Be Kind Belize Parrot Fact Sheet
As many of you know protection of wildlife is very important in Belize and Education goes hand in hand with that. We must join together and help educate children – adults and anyone who visits Belize about the value of our precious wildlife and ecosystems so that we keep the natural beauty of Belize intact. Thanks to Colette of Be kind Belize and the Belize Bird Rescue for providing the following information about Parrots.
Be Kind Belize Parrot Fact Sheet
Is it illegal to own a parrot in Belize?
Yes, unless you have a license. In Belize, it is illegal to own any species of indigenous wildlife without a license. The law protecting wildlife in Belize is called the Wildlife Protection Act of Belize.
What is the problem with keeping parrots as pets?
Firstly, almost all parrots kept as pets in Belize were stolen or poached from the wild illegally. To stop this illegal trade in Belizean wildlife it is important that we do not participate by buying or keeping the birds. Poaching is one of the main reasons our wildlife in Belize is disappearing. Secondly, most people don’t know how to care for parrots correctly. They are highly intelligent and social birds and need constant companionship and stimulation. Keeping them in a small cage with no companionship for long periods is very cruel. Remember, that to get that parrot as a pet, the nest is destroyed. Very few survive and even if they do, they end up having a short and miserable life in a cage. Very few parrots in Belize live past the age of 10 although they should live for over 50 years.
Why do we have to protect the parrots?
The yellow-headed parrot is now endangered, and yet hundreds of chicks are stolen every year in Belize for the pet trade. Blue-headed parrots are likely to become endangered soon and many others will be threatened before long if the poaching continues. Talk to your elders and ask them how many parrots there used to be in Belize. The change is huge and is partly due to loss of habitat. We have to stop chopping down our rainforests and stop stealing their eggs if we want our grandchildren to be able to see parrots in the wild. Also, imagine how much tourism Belize would gain if we had a healthy population of parrots living in our rainforests.
What do I do if someone tries to sell me a baby parrot?
Remember what you have learned here. So the first thing is that what they are doing is illegal. Also, consider that anyone who would be willing to raid a nest and steal baby birds does not love Belize and does not love wildlife as the nest will have been destroyed and several parrots probably died in the process.
Anyone who buys a baby parrot like this is, in effect, buying stolen goods. But these goods are the wonderful nature of Belize being stolen from our children’s future.
You can do the right thing and report the person to the Forestry Department on 501 822 1524.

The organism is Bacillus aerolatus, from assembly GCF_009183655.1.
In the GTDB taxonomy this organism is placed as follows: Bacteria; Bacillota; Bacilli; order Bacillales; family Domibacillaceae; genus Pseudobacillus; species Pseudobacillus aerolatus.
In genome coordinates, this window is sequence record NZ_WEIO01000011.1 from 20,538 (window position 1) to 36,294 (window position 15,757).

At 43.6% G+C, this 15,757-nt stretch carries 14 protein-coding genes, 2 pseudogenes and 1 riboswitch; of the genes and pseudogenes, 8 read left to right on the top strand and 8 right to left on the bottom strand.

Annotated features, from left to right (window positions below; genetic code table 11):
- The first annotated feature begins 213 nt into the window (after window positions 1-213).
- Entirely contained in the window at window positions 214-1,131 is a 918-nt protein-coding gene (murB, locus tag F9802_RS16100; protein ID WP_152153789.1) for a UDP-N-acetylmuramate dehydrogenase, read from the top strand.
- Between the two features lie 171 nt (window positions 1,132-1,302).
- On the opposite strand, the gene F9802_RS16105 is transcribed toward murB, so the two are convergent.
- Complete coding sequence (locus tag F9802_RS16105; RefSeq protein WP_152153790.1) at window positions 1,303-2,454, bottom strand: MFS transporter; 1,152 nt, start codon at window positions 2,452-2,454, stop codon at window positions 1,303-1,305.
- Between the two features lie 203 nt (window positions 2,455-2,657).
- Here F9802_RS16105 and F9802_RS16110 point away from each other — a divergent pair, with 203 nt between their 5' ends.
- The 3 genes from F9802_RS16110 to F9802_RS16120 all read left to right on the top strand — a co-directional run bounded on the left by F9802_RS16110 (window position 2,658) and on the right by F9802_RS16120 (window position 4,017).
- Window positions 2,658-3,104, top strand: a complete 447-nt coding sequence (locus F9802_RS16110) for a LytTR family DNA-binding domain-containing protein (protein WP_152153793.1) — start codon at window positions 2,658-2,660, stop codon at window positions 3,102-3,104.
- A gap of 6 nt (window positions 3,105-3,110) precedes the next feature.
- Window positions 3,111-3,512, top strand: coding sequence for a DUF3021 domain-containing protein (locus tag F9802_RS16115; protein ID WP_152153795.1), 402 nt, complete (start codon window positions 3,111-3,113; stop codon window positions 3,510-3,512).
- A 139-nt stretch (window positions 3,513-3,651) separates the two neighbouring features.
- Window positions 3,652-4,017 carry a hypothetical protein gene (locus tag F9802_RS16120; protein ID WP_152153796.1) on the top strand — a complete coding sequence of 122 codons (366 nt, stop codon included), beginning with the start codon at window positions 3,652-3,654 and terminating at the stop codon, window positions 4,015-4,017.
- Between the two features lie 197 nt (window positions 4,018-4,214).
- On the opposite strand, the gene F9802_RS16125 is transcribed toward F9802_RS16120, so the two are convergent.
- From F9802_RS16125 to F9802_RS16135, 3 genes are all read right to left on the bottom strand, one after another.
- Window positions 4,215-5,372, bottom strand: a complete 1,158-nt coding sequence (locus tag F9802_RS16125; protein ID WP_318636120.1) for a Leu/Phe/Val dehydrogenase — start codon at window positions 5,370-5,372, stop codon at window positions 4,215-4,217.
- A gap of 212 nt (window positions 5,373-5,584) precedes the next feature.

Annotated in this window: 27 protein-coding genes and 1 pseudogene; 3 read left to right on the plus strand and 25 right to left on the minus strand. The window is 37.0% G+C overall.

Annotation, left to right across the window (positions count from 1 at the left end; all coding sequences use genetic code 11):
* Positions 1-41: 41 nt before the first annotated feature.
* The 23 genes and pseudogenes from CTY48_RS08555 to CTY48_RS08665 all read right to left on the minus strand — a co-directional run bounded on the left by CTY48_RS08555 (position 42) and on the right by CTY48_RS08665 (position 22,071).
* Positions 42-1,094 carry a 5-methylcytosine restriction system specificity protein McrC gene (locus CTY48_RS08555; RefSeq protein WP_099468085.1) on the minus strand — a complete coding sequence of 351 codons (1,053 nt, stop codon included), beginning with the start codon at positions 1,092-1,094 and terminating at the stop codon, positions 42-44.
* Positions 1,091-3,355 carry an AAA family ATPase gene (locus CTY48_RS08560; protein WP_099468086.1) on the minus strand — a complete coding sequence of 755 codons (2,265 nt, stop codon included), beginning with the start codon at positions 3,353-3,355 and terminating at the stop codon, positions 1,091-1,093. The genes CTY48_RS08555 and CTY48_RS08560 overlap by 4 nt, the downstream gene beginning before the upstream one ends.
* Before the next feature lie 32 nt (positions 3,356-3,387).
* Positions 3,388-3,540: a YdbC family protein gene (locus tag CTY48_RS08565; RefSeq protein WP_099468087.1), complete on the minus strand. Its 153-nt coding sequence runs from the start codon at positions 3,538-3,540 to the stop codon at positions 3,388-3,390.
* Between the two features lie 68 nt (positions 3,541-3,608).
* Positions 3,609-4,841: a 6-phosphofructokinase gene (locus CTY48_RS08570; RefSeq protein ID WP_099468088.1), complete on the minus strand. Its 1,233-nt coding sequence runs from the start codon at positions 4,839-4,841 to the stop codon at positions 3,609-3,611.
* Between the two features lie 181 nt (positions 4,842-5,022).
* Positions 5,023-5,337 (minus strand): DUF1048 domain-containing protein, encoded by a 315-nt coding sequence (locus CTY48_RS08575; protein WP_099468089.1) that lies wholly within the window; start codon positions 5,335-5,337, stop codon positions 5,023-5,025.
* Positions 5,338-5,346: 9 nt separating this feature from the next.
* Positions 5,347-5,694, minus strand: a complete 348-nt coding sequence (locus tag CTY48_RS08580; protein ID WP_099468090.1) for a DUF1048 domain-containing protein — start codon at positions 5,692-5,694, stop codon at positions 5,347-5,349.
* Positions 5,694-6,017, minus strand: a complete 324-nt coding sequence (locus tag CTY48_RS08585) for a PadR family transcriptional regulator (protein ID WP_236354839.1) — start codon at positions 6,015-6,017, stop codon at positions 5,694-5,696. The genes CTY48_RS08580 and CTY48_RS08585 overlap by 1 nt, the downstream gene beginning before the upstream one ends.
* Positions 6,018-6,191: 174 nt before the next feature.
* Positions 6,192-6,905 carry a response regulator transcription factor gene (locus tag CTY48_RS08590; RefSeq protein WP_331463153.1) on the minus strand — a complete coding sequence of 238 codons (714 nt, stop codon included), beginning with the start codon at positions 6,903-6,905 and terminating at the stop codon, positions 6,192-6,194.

How many species of parrot are there in Belize?
There are 11 species in total. Some are unique subspecies, which is even more of a reason we need to protect them.
Ara Macao (Scarlet Macaw)
(the following three are closely related)
Amazona Oratrix or Yellow-headed Amazon (endangered)
Amazona Ochrocephala (subspecies belizensis) (Yellow-crowned Amazon)
Amazona Auropalliata (yellow-naped Amazon – a visitor to Belize)
Amazona Farinosa (Mealy or blue-head Parrot)
Amazona Autumnalis (Red-lored or yellow-cheek parrot)
Amazona Xantholora (Yellow-lored Amazon)
Pionus Senilis (white-capped or white-headed parrot)
Amazona Albifrons (white-fronted parrot)
Pionopsitta Haematotis (Brown-hooded parrot)
Aratinga nana (Aztec or Olive-throated parakeet)
I’ve heard that people have to cut their parrot’s wings so that they don’t fly away.
If wing clipping is necessary, it is very important to get proper advice as doing it incorrectly can permanently injure the bird. If you cut the wrong feather, the bird could actually bleed to death. Contact Belize Bird Rescue on 501 822 1145 for advice on how to cut wings safely.
What size should a parrot cage be?
According to those who love parrots and want to see them in the wild, every cage is too small and no cage is too big. The size of cage depends on the size of the bird, whether or not his wings are clipped, whether he’s indoors or outdoors, whether or not you socialize with your bird and how many birds there are in the cage.
As a guideline, a red lored, inside the house with clipped wings could be reasonably happy with a cage 3′ x 3′ x 3′ provided he had time outside the cage every day and plenty of toys to occupy him. The same bird kept permanently outside, without his wings cut will need a flight cage of at least 6′ x 6′ x 10′ long to retain his sanity, and even that is not a given. (10’x10’x10′ would be much better)
You will need to think carefully about what to make your cage out of – a bored parrot will demolish wood, plastic or bamboo in a few weeks. The mesh size needs to be appropriate for the size of bird. Chicken wire is totally unsuitable as the mesh is too small for parakeets and white-fronteds, and too flimsy for anything bigger. Consider using an existing structure, for instance a wall of your house, as one side of your cage.
Special thanks to Belize Bird Rescue from which this fact sheet was adapted.